“Thing From Inner Space” has an opening scene that really wasn’t helped by DVD quality. The episode features a documentary filmmaker who must chase down a monster that attacked them on an island. The beach set looks like something that would have been created for a saturday morning show. There’s no fooling the eye of the viewer. The painted palm tree backdrop sticks out behind a few prop plants. You almost expect the scene to end with the director yelling, “Cut!” We should discover that it’s a movie within the TV show. But no. We’re supposed the believe this is real. Perhaps in the days of the TV antenna reception, it looked like they were shooting on a Pacific island? You get a great idea of the the Seaview sub model’s size when its attacked by an underwater monster that’s a guy inside a suit. Besides being a sci-fi espionage thriller, Voyage has also transformed into a inadvertent comedy.
As a child, Voyage to the Bottom of the Sea was a great show because of all the underwater gadgets and monsters. As an adult, the show is still fun, but your mature eyes can spot the zippers and strings during the big effect shots. The underwater action looks like it was filmed in a bathtub or the aquarium at Red Lobster. It seemed like Irwin Allen reused every prop created for Lost in Space on Voyage. But the cheapness of this season is part of the show’s charm. While the first half of the third season wasn’t as intense as the first season, Voyage is freakishly entertaining when it slides into absurdity. What kept this show from becoming extra dumb like a SciFi Channel movie was that the crew didn’t ham it up as the scripts required them to be chased by a giant fern. Nelson and Crane always looked intense as if they were still working in the universe of international intrigue. They never turned into the campy acting poses struck on Batman. While season three of Voyage to the Bottom of the Sea lacked depth, it didn’t sink like rock.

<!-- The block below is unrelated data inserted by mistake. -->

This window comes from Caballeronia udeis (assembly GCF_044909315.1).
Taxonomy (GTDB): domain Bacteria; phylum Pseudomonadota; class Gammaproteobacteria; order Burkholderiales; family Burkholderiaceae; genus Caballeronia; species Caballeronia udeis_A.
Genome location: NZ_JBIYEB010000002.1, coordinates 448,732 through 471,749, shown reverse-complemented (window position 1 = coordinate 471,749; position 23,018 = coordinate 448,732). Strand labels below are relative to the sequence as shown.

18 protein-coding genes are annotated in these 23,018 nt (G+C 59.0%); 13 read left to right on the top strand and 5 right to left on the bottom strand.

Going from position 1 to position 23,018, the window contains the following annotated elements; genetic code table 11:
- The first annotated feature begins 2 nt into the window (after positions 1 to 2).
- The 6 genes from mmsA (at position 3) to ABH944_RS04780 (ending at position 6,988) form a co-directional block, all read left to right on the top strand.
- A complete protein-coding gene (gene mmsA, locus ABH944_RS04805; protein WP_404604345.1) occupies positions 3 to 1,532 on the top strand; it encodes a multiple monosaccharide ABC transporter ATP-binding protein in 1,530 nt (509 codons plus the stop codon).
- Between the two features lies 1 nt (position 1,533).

The episodes from the third season included in this collection are “Monster from the Inferno,” “Werewolf,” “The Day the World Ended,” “Night of Terror,” “The Terrible Toys,” “Day of Evil,” “Deadly Waters,” “Thing from Inner Space,” “The Death Watch,” “Deadly Invasion,” “The Haunted Submarine,” “The Plant Man” and “The Lost Bomb.”
The picture is 1.33:1 full frame. The color transfer has only a few specks. The details are sharp which means you can figure out how they created the miniature action.
The soundtrack is Dolby Digital Mono and Stereo. There are Spanish and French dubs. “The Lost Bomb” is missing its French track. The levels are good. The subtitles are in English and Spanish.
David Hedison Interview (5:12) features segments from a longer talk. The topics include “Visitors on the Set,” “Letters from Fans” and “The Rock and Roll.” He lets us know the secret of how the crew knew how to fall back and forth when the submarine was rocked. There’s a vintage radio interview from 1966 that has Hedison talk about how the technology on the show is being developed by the US Navy. There’s a great photo montage that goes with the conversation. Best is a pic of Hedison reading Mad Magazine on the set.
Still Galleries features a couple dozen photos from episodes and publicity photos.
The Comic Book contains a Golden Key comic book where the crew takes on the mysterious Dr. Gamma. Not sure what year the comic came out, but it sold for 12 cents on the newsstand. They’ve cut out the panels so you’re seeing a big picture per click instead of the entire page squeezed on the screen.
|The DVD Lounge’s Ratings for
Voyage to the Bottom of the Sea, S3, Vol. One
||RATING(OUT OF 10)
||7(NOT AN AVERAGE)|
The Inside Pulse
Thanks to the DVDs, I’ve become rehooked on watching the series. The Seaview is still the coolest sub design. And I actually enjoy the monster attacks since the crew is so serious when they fight back. There’s no mugging for the camera when it’s a giant plant attacking them. The only annoying thing about this boxset is why if it only has 13 episodes did they have to put it out on 3 flipper DVDs?